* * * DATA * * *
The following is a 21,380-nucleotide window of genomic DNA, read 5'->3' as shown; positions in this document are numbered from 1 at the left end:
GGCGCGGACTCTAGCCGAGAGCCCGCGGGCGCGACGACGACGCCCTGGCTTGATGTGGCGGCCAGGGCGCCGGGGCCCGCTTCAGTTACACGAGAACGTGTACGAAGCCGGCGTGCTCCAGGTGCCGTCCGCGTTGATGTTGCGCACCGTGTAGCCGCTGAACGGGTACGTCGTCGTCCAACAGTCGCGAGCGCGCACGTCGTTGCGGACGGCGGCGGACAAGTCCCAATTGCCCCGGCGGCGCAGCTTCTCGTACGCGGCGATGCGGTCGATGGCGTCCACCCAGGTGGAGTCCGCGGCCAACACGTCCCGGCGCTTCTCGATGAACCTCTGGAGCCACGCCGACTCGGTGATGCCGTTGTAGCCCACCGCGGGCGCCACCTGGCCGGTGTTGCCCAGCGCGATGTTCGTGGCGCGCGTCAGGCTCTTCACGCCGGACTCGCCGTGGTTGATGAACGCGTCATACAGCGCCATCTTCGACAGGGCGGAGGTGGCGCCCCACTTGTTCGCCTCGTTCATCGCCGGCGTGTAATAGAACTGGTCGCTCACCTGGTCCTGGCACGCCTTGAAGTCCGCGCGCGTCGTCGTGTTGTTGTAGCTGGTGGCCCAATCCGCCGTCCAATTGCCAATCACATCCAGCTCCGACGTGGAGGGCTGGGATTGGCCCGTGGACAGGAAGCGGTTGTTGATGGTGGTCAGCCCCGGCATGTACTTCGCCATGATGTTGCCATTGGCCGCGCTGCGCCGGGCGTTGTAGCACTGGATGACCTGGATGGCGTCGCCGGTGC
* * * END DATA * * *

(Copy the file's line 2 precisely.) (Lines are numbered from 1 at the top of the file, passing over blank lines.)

GGCGCGGACTCTAGCCGAGAGCCCGCGGGCGCGACGACGACGCCCTGGCTTGATGTGGCGGCCAGGGCGCCGGGGCCCGCTTCAGTTACACGAGAACGTGTACGAAGCCGGCGTGCTCCAGGTGCCGTCCGCGTTGATGTTGCGCACCGTGTAGCCGCTGAACGGGTACGTCGTCGTCCAACAGTCGCGAGCGCGCACGTCGTTGCGGACGGCGGCGGACAAGTCCCAATTGCCCCGGCGGCGCAGCTTCTCGTACGCGGCGATGCGGTCGATGGCGTCCACCCAGGTGGAGTCCGCGGCCAACACGTCCCGGCGCTTCTCGATGAACCTCTGGAGCCACGCCGACTCGGTGATGCCGTTGTAGCCCACCGCGGGCGCCACCTGGCCGGTGTTGCCCAGCGCGATGTTCGTGGCGCGCGTCAGGCTCTTCACGCCGGACTCGCCGTGGTTGATGAACGCGTCATACAGCGCCATCTTCGACAGGGCGGAGGTGGCGCCCCACTTGTTCGCCTCGTTCATCGCCGGCGTGTAATAGAACTGGTCGCTCACCTGGTCCTGGCACGCCTTGAAGTCCGCGCGCGTCGTCGTGTTGTTGTAGCTGGTGGCCCAATCCGCCGTCCAATTGCCAATCACATCCAGCTCCGACGTGGAGGGCTGGGATTGGCCCGTGGACAGGAAGCGGTTGTTGATGGTGGTCAGCCCCGGCATGTACTTCGCCATGATGTTGCCATTGGCCGCGCTGCGCCGGGCGTTGTAGCACTGGATGACCTGGATGGCGTCGCCGGTGC